The importance of accurate determination of ideal or appropriate vertical dimension (VD) is high. Where occluding teeth are present, the natural VD is considered to be the present separation between the jaws when teeth are completely interdigitated. The VD may be adjusted based on other findings or functional and aesthetic objectives but such is directly pertinent to the present disclosure. Where the patient has one or both dentures, the same is determined, from the dentures, as the starting point for establishing the proper VD. Changes in VD cause discomfort to patients and render adaptation to new dentures increasingly more difficult proportionally to the extent of the change in VD. The choice of increasing or decreasing the vertical dimension is an important issue but is based on several clinical findings but is not relevant for this discussion. What is relevant is the ability to record the jaw relationship at any position along the range of motion of the mandible for any and all possible vertical dimensions in this elegant manner so that the practitioner can alter the VD it s/he so chooses. Changing the VD, in the current art is a tedious physical-mechanical operation in which the practitioner needs to trim the height of the bite block or add a layer to it. Only one VD can be set at any given time and the bites must then be recorded at that VD. What technicians sometimes do is alter the VD in the articulator. Thus, the teeth are set to a new VD without ascertaining the actual bite at that new VD. That leads to bite errors which increase in significance proportionally to the degree of the change in VD.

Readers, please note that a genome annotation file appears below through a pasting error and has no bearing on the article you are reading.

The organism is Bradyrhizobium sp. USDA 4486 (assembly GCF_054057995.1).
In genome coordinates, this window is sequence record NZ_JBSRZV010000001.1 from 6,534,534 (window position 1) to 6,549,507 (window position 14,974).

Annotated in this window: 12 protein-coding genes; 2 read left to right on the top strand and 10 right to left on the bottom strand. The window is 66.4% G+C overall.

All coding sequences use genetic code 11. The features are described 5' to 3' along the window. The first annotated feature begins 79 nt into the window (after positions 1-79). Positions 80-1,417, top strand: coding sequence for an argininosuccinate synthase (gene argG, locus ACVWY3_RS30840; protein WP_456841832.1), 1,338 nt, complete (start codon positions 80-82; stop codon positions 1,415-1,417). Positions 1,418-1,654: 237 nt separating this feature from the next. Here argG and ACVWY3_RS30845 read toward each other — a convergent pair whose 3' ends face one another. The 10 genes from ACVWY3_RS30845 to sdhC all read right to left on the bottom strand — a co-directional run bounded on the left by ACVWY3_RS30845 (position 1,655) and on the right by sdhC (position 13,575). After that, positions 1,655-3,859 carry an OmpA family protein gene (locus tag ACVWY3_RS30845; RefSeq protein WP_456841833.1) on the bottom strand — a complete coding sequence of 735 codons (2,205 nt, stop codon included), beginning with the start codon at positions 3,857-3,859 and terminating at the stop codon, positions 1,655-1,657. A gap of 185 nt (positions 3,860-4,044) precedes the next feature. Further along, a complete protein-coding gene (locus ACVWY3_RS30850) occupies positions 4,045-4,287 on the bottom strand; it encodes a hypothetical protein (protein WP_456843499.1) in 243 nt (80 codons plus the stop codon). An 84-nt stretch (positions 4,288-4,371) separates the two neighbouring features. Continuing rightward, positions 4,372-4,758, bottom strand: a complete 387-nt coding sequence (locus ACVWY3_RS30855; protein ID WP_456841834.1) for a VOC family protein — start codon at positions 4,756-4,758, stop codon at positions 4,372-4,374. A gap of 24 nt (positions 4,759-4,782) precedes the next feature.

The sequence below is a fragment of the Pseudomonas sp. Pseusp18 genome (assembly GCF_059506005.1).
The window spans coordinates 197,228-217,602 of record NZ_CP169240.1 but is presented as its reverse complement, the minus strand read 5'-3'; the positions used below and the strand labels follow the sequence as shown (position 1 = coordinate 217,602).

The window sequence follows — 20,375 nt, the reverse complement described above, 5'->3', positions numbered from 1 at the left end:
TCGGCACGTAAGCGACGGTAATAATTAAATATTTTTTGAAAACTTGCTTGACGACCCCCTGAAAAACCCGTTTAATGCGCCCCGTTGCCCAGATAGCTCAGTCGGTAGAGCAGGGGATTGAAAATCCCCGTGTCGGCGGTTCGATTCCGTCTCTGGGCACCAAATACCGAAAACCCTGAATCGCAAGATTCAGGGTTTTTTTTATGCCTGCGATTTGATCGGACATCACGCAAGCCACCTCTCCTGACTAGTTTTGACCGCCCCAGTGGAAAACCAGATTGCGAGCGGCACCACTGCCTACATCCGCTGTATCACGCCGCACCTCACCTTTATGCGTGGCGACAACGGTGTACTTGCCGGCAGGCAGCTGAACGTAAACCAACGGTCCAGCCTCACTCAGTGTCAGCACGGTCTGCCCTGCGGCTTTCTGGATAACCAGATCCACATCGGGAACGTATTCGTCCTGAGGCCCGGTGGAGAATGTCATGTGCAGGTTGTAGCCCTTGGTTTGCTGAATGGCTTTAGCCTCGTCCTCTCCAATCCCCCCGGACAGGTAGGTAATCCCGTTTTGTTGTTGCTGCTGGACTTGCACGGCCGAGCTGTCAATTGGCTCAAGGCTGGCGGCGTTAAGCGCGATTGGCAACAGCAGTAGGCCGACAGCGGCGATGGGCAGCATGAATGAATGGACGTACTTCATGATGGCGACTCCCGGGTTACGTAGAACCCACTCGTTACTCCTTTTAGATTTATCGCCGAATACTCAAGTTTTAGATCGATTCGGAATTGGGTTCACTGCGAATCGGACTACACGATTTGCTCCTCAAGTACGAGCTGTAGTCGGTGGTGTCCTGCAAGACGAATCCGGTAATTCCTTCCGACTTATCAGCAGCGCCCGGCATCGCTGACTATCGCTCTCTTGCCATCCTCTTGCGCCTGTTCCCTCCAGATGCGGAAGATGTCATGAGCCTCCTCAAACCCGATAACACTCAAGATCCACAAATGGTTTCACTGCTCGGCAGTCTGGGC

In both techniques, the position of the bite is restricted to a particular separation (vertical dimension) length between the ridges, albeit far more consistently so if using the disclosed systems 100 and methods 300. It is possible to record bite positions for a different vertical dimension by repeating the bite recordings with a different bite balls of different size(s) and/or compressibility. This will render a larger or smaller separation between the trays which translates to a larger or smaller vertical dimension. Bite positions for any infinite vertical dimensions can be deduced from the positions recorded for two distinct vertical dimensions. Additionally, bite positions can be extrapolated for vertical dimensions outlying the recorded positions for the recorded vertical dimensions. In short, this method of recording, obtains precise details of the movement path of the jaw at substantially every degree of opening.
Following completion of the clinical recordings described above, the impression trays (with impression within) may be placed in a commercially available 3D scanning device 170 (see, for example,